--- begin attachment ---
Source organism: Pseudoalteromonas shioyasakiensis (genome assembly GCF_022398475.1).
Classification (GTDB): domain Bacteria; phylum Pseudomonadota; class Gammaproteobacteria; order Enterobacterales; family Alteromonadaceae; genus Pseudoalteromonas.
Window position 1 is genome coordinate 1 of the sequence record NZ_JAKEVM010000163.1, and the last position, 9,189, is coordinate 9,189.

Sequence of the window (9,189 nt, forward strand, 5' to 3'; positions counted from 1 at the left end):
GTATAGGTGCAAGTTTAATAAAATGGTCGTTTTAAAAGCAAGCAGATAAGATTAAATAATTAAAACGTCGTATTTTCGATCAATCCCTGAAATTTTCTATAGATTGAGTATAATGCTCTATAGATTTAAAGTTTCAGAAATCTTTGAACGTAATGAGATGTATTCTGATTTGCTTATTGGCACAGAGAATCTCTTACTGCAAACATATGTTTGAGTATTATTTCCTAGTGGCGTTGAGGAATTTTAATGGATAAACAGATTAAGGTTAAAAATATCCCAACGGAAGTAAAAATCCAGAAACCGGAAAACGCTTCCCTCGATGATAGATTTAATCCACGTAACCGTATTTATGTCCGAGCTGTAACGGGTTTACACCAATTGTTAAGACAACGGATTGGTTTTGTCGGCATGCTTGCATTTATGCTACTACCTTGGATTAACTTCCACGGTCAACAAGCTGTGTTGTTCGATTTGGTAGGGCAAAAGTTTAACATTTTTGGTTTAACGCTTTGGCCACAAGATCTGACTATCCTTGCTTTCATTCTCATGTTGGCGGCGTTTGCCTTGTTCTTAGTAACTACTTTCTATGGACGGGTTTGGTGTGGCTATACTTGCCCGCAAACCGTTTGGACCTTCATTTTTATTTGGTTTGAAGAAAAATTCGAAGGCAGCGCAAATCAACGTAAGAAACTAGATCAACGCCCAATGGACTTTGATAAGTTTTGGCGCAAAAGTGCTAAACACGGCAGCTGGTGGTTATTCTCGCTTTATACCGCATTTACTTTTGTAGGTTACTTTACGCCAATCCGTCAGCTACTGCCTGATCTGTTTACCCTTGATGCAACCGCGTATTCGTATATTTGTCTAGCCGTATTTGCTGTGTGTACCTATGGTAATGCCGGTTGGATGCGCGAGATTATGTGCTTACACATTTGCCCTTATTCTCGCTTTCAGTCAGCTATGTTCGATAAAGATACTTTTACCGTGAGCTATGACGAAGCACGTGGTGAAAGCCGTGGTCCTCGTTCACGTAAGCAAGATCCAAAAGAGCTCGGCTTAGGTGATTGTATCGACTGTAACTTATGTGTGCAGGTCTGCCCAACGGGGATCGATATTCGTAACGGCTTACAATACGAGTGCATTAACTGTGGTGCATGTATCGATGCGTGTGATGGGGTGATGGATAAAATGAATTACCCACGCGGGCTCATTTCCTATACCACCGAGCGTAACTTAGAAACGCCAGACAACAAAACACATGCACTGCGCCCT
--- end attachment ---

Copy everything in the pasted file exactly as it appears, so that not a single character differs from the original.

Source organism: Pseudoalteromonas shioyasakiensis (genome assembly GCF_022398475.1).
Classification (GTDB): domain Bacteria; phylum Pseudomonadota; class Gammaproteobacteria; order Enterobacterales; family Alteromonadaceae; genus Pseudoalteromonas.
Window position 1 is genome coordinate 1 of the sequence record NZ_JAKEVM010000163.1, and the last position, 9,189, is coordinate 9,189.

Sequence of the window (9,189 nt, forward strand, 5' to 3'; positions counted from 1 at the left end):
GTATAGGTGCAAGTTTAATAAAATGGTCGTTTTAAAAGCAAGCAGATAAGATTAAATAATTAAAACGTCGTATTTTCGATCAATCCCTGAAATTTTCTATAGATTGAGTATAATGCTCTATAGATTTAAAGTTTCAGAAATCTTTGAACGTAATGAGATGTATTCTGATTTGCTTATTGGCACAGAGAATCTCTTACTGCAAACATATGTTTGAGTATTATTTCCTAGTGGCGTTGAGGAATTTTAATGGATAAACAGATTAAGGTTAAAAATATCCCAACGGAAGTAAAAATCCAGAAACCGGAAAACGCTTCCCTCGATGATAGATTTAATCCACGTAACCGTATTTATGTCCGAGCTGTAACGGGTTTACACCAATTGTTAAGACAACGGATTGGTTTTGTCGGCATGCTTGCATTTATGCTACTACCTTGGATTAACTTCCACGGTCAACAAGCTGTGTTGTTCGATTTGGTAGGGCAAAAGTTTAACATTTTTGGTTTAACGCTTTGGCCACAAGATCTGACTATCCTTGCTTTCATTCTCATGTTGGCGGCGTTTGCCTTGTTCTTAGTAACTACTTTCTATGGACGGGTTTGGTGTGGCTATACTTGCCCGCAAACCGTTTGGACCTTCATTTTTATTTGGTTTGAAGAAAAATTCGAAGGCAGCGCAAATCAACGTAAGAAACTAGATCAACGCCCAATGGACTTTGATAAGTTTTGGCGCAAAAGTGCTAAACACGGCAGCTGGTGGTTATTCTCGCTTTATACCGCATTTACTTTTGTAGGTTACTTTACGCCAATCCGTCAGCTACTGCCTGATCTGTTTACCCTTGATGCAACCGCGTATTCGTATATTTGTCTAGCCGTATTTGCTGTGTGTACCTATGGTAATGCCGGTTGGATGCGCGAGATTATGTGCTTACACATTTGCCCTTATTCTCGCTTTCAGTCAGCTATGTTCGATAAAGATACTTTTACCGTGAGCTATGACGAAGCACGTGGTGAAAGCCGTGGTCCTCGTTCACGTAAGCAAGATCCAAAAGAGCTCGGCTTAGGTGATTGTATCGACTGTAACTTATGTGTGCAGGTCTGCCCAACGGGGATCGATATTCGTAACGGCTTACAATACGAGTGCATTAACTGTGGTGCATGTATCGATGCGTGTGATGGGGTGATGGATAAAATGAATTACCCACGCGGGCTCATTTCCTATACCACCGAGCGTAACTTAGAAACGCCAGACAACAAAACACATGCACTGCGCCCT